A major restyling came to all Chryslers for 1963 with an all new outer shell, designed by the Elwood Engel led design team, that carried the last of Virgil Exner’s styling influences. The styling carried over into 1964 with a few minor changes. The major change between 1963 and 1964 was the expansion of the rear window in both height and width, and the addition of small fins to the top of the quarter panels. This change allowed the driver of a 1964 model Chrysler to actually see where the rear corners of the car were while backing up. Minor changes for 1964 included redesigned tail lights and a redesigned front bumper and grille.



For the Letter Series 300 in 1963, Chrysler skipped over the letter “I” and named the letter series model 300J. Perhaps the letter (I) was not used, as it probably would look too much like the number (1). It was available only as a 2-door hardtop with a 390 hp 413ci wedge engine. Sales shrank to a total of just 400 300J’s, making it the lowest production Letter Car.

The 390 horsepower twin 4-barrel cross ram 413 wedge engine was a special design that included the “short ram” style cross ram manifolds, special cast iron headers, a lower 9.6:1 compression ratio, and solid lifters. This was the most powerful standard equipment engine ever supplied in a Letter Car and it provided spectacular performance. Motor Trend magazine recorded a ¼ mile time of 15.8 seconds with a speed of 89 MPH using the standard 3.23:1 axle ratio.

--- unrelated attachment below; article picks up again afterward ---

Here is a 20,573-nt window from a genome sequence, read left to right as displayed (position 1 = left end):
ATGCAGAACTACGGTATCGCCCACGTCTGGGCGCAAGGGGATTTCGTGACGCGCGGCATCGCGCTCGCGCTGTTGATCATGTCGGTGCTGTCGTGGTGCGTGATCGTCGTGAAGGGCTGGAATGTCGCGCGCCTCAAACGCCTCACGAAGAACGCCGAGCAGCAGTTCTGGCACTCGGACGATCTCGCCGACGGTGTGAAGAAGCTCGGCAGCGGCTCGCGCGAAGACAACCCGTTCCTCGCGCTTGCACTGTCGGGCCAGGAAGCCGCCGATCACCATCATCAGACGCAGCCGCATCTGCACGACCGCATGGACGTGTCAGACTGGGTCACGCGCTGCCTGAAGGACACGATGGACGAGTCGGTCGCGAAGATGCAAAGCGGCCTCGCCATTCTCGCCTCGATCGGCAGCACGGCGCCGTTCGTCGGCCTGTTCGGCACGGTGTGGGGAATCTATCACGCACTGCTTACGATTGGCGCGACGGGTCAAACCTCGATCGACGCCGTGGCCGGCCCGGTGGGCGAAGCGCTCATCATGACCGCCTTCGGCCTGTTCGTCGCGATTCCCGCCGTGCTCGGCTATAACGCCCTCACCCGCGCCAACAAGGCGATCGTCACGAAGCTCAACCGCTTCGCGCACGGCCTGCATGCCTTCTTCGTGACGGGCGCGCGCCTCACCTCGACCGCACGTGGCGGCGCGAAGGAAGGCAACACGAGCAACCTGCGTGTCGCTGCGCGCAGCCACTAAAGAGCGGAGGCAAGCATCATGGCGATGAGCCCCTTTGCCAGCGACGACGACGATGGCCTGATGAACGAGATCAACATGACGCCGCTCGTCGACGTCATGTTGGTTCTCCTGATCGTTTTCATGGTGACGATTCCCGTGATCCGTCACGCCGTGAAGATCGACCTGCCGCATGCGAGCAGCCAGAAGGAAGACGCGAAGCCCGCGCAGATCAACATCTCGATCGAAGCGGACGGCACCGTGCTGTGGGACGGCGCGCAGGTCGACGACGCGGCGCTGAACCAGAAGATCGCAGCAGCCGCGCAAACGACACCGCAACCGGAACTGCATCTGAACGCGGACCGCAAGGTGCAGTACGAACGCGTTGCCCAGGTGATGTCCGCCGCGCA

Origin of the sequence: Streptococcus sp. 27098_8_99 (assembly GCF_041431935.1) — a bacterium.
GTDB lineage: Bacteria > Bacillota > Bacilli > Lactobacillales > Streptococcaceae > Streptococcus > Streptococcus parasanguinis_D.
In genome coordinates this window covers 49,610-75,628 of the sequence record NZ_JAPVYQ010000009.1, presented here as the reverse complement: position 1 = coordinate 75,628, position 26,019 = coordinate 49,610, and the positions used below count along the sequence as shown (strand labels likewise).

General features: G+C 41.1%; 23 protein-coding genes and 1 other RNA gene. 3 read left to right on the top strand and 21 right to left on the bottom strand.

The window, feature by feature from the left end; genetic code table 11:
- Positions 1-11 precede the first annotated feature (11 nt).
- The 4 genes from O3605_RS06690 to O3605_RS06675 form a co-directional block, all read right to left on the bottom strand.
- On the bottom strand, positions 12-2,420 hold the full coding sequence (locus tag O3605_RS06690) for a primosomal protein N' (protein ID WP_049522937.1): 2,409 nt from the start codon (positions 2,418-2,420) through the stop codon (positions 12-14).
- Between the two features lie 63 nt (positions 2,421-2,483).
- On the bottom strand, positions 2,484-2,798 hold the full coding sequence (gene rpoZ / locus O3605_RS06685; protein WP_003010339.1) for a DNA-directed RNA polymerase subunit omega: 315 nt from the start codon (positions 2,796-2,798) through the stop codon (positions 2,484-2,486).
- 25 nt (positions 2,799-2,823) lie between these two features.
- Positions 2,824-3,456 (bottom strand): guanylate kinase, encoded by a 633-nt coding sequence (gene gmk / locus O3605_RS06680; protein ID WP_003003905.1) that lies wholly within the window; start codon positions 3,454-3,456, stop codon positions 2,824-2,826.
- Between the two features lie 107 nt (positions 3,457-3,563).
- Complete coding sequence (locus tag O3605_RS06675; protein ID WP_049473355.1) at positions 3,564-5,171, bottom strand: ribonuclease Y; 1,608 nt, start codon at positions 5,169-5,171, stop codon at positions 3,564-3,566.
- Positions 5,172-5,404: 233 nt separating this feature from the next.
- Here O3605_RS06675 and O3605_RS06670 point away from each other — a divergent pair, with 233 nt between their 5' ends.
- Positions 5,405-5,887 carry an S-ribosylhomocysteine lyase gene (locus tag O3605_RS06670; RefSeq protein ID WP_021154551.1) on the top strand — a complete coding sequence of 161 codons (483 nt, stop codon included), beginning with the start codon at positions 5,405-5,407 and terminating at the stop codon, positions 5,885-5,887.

The heavy duty TorqueFlite 3-speed automatic transmission was standard, with the final year of its pushbutton controls. A 3-speed manual was optional, with only seven cars so equipped. The new Bendix brake system provided better stopping ability. Gone was the Letter Car convertible for this year.

The 300J featured a unique “square” deluxe steering wheel that some found uncomfortable. However, it allowed an unobstructed view of the redesigned instrument cluster for 1963, and easier ingress and egress for the driver. A new wiper was used on the 300J too. Airfoils were designed into the blade to press it harder against the windshield at higher speeds. This was the final year of the Letter Cars' 150 mph speedometer.

Standard 300J colors were: Alabaster, Formal Black, Oyster White, Madison Grey, and Claret. A claret leather interior was standard with all exterior colors. Two pinstripes ran the length of the body, and the redesigned “J” medallions were placed on the C pillars, the rear deck lid, and rear speaker grill.

The 1963 Chrysler non-letter 300 was chosen as the official Pace Car for the Indianapolis 500. A non-letter 300 convertible equipped with the 390 horsepower cross ram engine and fitted with 300-J wheels and tires was the actual pace car. After the race, a special 300 Pacesetter trim package was offered for both 2-door hardtop and convertible. The majority of these cars were painted Pace Car Blue with special checkered flag emblems and a “300 Pace Car” emblem on the center console.

300J advertising - "And Now...Chrysler 300J - the Ninth and Newest of Chrysler's Hot-Blooded Clan" and "Coming Out Party at Twelve Thousand Feet - Chrysler 300J"

Production: 400 Coupes



The corporate reaction to car sales in 1963 brought about changes in 1964. After a one year absence, the convertible returned to the Letter Car line up. Luxury appointments such as leather trim and power accessories were now extra cost options. Interiors could be had in a variety of colors. The 413 was still the base engine for the Letter Cars, but for the first time a single 4-barrel version rated at 360 horsepower was offered as standard equipment. The previous year’s base engine, the 390 horsepower, twin 4 barrel short ram 413, was now a $375 option. This cost cutting effort knocked almost $1,000 off 1963's base price.